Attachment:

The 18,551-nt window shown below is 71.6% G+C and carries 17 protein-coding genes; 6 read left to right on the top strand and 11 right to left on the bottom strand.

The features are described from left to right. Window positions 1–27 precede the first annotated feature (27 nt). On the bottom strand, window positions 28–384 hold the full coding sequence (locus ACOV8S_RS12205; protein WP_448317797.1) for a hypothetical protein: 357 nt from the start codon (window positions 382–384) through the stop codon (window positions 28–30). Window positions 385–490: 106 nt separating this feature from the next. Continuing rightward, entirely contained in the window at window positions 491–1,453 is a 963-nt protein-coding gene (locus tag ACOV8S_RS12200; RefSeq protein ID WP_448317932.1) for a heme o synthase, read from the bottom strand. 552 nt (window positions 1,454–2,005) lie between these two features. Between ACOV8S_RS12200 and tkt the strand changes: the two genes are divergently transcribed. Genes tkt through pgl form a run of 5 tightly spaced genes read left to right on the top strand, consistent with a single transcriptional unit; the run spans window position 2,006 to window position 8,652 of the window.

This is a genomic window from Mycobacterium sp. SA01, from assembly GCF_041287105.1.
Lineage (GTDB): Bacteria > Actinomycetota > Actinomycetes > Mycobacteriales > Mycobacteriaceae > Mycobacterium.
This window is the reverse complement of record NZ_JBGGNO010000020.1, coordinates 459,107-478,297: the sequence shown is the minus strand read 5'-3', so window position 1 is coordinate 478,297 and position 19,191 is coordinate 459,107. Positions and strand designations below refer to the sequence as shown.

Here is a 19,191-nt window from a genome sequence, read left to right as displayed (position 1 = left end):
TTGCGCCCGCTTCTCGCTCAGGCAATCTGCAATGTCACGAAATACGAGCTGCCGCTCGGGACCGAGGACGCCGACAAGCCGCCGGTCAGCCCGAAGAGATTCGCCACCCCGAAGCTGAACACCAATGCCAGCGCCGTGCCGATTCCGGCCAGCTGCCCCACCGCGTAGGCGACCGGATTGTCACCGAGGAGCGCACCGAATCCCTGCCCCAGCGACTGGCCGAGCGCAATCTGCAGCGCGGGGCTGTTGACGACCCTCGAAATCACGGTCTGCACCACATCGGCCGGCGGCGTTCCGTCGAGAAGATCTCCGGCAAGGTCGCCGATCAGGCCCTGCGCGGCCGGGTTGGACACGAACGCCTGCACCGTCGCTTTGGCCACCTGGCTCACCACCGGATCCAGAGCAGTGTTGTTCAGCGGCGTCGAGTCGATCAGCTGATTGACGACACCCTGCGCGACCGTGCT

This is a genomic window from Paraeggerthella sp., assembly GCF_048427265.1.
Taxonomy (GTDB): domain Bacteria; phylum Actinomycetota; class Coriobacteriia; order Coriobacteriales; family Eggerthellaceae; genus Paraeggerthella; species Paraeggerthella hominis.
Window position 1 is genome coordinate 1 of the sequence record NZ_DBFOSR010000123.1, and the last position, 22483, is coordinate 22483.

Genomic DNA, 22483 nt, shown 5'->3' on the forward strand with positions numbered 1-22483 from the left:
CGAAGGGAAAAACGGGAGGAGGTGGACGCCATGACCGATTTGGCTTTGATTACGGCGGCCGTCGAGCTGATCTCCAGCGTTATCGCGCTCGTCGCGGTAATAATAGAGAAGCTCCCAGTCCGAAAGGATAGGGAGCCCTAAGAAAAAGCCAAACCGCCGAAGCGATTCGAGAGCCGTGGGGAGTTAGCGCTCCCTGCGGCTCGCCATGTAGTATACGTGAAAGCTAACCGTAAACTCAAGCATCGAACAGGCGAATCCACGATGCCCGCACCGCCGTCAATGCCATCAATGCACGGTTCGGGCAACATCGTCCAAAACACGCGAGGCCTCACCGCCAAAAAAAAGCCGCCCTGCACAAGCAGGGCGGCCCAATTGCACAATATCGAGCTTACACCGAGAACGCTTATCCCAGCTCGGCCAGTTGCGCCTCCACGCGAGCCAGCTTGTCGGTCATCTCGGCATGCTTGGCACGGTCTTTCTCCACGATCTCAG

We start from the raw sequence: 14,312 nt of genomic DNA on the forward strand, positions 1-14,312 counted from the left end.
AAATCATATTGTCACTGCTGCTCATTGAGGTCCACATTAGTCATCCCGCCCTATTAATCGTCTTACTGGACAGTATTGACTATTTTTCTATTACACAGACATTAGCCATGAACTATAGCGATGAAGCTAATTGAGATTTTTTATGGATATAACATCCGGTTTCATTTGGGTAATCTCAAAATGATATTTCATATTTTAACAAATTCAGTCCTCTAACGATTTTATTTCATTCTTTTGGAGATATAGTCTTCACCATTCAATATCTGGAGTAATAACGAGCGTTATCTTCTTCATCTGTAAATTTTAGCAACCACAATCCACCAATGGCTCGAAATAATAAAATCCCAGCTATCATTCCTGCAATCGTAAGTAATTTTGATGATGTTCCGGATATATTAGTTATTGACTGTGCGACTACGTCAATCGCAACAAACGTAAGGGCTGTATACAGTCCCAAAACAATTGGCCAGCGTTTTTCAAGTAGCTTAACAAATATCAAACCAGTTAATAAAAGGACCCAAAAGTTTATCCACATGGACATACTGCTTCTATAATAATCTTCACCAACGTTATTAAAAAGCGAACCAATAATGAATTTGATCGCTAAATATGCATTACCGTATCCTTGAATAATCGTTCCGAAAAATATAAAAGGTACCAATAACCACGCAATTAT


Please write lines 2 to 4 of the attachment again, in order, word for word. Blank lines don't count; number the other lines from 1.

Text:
The features are described from left to right. Window positions 1–27 precede the first annotated feature (27 nt). On the bottom strand, window positions 28–384 hold the full coding sequence (locus ACOV8S_RS12205; protein WP_448317797.1) for a hypothetical protein: 357 nt from the start codon (window positions 382–384) through the stop codon (window positions 28–30). Window positions 385–490: 106 nt separating this feature from the next. Continuing rightward, entirely contained in the window at window positions 491–1,453 is a 963-nt protein-coding gene (locus tag ACOV8S_RS12200; RefSeq protein ID WP_448317932.1) for a heme o synthase, read from the bottom strand. 552 nt (window positions 1,454–2,005) lie between these two features. Between ACOV8S_RS12200 and tkt the strand changes: the two genes are divergently transcribed. Genes tkt through pgl form a run of 5 tightly spaced genes read left to right on the top strand, consistent with a single transcriptional unit; the run spans window position 2,006 to window position 8,652 of the window.

This is a genomic window from Mycobacterium sp. SA01, from assembly GCF_041287105.1.
Lineage (GTDB): Bacteria > Actinomycetota > Actinomycetes > Mycobacteriales > Mycobacteriaceae > Mycobacterium.